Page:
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Savoring a bitter bite: Japanese monkeys drop their guard to survive

Research team uncovers evolutionary edge in macaque population

Date:
September 16, 2015
Source:
Kyoto University
Summary:
Most poisons taste bitter: being able to tell typically leads to longer life. Species lacking an ability to taste bitterness are usually thought to be at a disadvantage -- that is until now.
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Most poisons taste bitter: being able to tell typically leads to longer life.

Species lacking an ability to taste bitterness are usually thought to be at a disadvantage -- that is until now. Researchers at Kyoto University have recently discovered that a genetic mutation in a population of monkeys has caused a loss in their ability to taste bitter foods, resulting in increasing their chances to survive.

This higher tolerance to bitter foods may actually be beneficial, reversing a common belief that the inability to taste bitterness is a negative trait.

Mammals experience the five taste sensations of sweet, sour, salty, umami, and bitterness -- the last being the least desired. This natural reaction is essential to avoid ingestion of toxins in food. In mammals, bitter tastes are detected mainly through a receptor in the taste buds known as TAS2Rs. "TAS2R38," one of TAS2Rs, recognizes synthetic bitter compounds such as phenylthiocarbamide and propylthiouracil, and natural bitter compounds like glucosinolates and limonin, which are found in cruciferous and citrus plants, respectively.

The Kyoto team, led by Hiroo Imai conducted genetic analysis of almost 600 macaques throughout Japan. "Using cellular and behavioral experiments, we found that a large number of Kii monkeys, through adaptive evolution, have lost TAS2R38 function, leading to the inability to taste bitternes," first-author Nami Suzuki-Hashido explains. "This finding may explain the change in fitness related to feeding habit specificity."

Study results showed that bitterness "non-tasters" were more common than could be explained demographically, suggesting that the inability to taste bitterness led to an evolutionary edge. Notably, Citrus tachibana, bitter citrus fruit native to Japan, was the first citrus to grow in Japan, and as it originates in the Kii region, a link can be seen to why the Kii macaque developed this trait.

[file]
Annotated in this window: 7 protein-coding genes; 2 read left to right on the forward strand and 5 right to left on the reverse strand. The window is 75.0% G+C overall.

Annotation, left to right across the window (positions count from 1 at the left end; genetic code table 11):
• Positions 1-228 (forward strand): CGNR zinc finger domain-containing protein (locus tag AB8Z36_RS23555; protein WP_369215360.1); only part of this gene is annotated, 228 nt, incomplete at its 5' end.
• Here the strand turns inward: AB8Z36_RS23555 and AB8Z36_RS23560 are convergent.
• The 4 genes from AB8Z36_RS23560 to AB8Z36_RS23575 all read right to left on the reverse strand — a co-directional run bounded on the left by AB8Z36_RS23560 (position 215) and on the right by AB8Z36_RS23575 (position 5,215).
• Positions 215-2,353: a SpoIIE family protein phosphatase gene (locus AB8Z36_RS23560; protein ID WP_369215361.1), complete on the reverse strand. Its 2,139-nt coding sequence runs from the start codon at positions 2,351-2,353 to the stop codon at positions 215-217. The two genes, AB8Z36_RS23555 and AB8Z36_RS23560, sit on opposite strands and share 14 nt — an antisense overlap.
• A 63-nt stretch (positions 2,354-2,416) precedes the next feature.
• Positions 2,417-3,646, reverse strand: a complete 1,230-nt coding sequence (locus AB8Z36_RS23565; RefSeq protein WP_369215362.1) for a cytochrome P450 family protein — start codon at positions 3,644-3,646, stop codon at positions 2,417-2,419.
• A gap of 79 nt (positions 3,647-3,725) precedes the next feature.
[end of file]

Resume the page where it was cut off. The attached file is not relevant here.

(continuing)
"We can postulate that wild mammals adapt to various environments by altered molecular mechanisms, as well as by learning," Imai says. "Agriculture over the past several hundred years has rapidly expanded the distribution of cruciferous plants such as cabbage and radish, along with citrus plants. This may relate to the rapid expansion of non-tasters for bitterness among Japanese macaques."


Story Source:

Materials provided by Kyoto University. Note: Content may be edited for style and length.


Journal Reference:

  1. Nami Suzuki-Hashido, Takashi Hayakawa, Atsushi Matsui, Yasuhiro Go, Yoshiro Ishimaru, Takumi Misaka, Keiko Abe, Hirohisa Hirai, Yoko Satta, Hiroo Imai. Rapid Expansion of Phenylthiocarbamide Non-Tasters among Japanese Macaques. PLOS ONE, 2015; 10 (7): e0132016 DOI: 10.1371/journal.pone.0132016

Cite This Page:

Kyoto University. "Savoring a bitter bite: Japanese monkeys drop their guard to survive." ScienceDaily. ScienceDaily, 16 September 2015. <www.sciencedaily.com/releases/2015/09/150916112716.htm>.
Kyoto University. (2015, September 16). Savoring a bitter bite: Japanese monkeys drop their guard to survive. ScienceDaily. Retrieved July 16, 2024 from www.sciencedaily.com/releases/2015/09/150916112716.htm
Kyoto University. "Savoring a bitter bite: Japanese monkeys drop their guard to survive." ScienceDaily. www.sciencedaily.com/releases/2015/09/150916112716.htm (accessed July 16, 2024).

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